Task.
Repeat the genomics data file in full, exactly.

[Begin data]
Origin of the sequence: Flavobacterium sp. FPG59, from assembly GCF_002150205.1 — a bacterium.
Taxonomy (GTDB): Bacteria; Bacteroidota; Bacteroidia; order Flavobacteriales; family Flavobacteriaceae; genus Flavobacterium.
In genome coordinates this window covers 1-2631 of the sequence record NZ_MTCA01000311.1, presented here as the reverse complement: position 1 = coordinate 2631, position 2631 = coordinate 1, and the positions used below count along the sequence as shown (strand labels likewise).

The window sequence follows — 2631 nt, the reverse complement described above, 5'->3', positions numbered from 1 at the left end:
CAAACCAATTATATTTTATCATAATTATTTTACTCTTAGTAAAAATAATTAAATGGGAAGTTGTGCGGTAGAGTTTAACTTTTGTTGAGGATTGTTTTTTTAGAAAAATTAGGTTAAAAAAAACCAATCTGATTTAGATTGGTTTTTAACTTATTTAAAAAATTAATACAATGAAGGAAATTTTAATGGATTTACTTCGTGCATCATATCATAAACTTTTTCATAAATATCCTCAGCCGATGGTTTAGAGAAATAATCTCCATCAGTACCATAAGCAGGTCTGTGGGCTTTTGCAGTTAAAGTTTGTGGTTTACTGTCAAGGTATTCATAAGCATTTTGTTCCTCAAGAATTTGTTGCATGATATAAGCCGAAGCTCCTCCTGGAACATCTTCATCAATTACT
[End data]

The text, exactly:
Origin of the sequence: Flavobacterium sp. FPG59, from assembly GCF_002150205.1 — a bacterium.
Taxonomy (GTDB): Bacteria; Bacteroidota; Bacteroidia; order Flavobacteriales; family Flavobacteriaceae; genus Flavobacterium.
In genome coordinates this window covers 1-2631 of the sequence record NZ_MTCA01000311.1, presented here as the reverse complement: position 1 = coordinate 2631, position 2631 = coordinate 1, and the positions used below count along the sequence as shown (strand labels likewise).

The window sequence follows — 2631 nt, the reverse complement described above, 5'->3', positions numbered from 1 at the left end:
CAAACCAATTATATTTTATCATAATTATTTTACTCTTAGTAAAAATAATTAAATGGGAAGTTGTGCGGTAGAGTTTAACTTTTGTTGAGGATTGTTTTTTTAGAAAAATTAGGTTAAAAAAAACCAATCTGATTTAGATTGGTTTTTAACTTATTTAAAAAATTAATACAATGAAGGAAATTTTAATGGATTTACTTCGTGCATCATATCATAAACTTTTTCATAAATATCCTCAGCCGATGGTTTAGAGAAATAATCTCCATCAGTACCATAAGCAGGTCTGTGGGCTTTTGCAGTTAAAGTTTGTGGTTTACTGTCAAGGTATTCATAAGCATTTTGTTCCTCAAGAATTTGTTGCATGATATAAGCCGAAGCTCCTCCTGGAACATCTTCATCAATTACT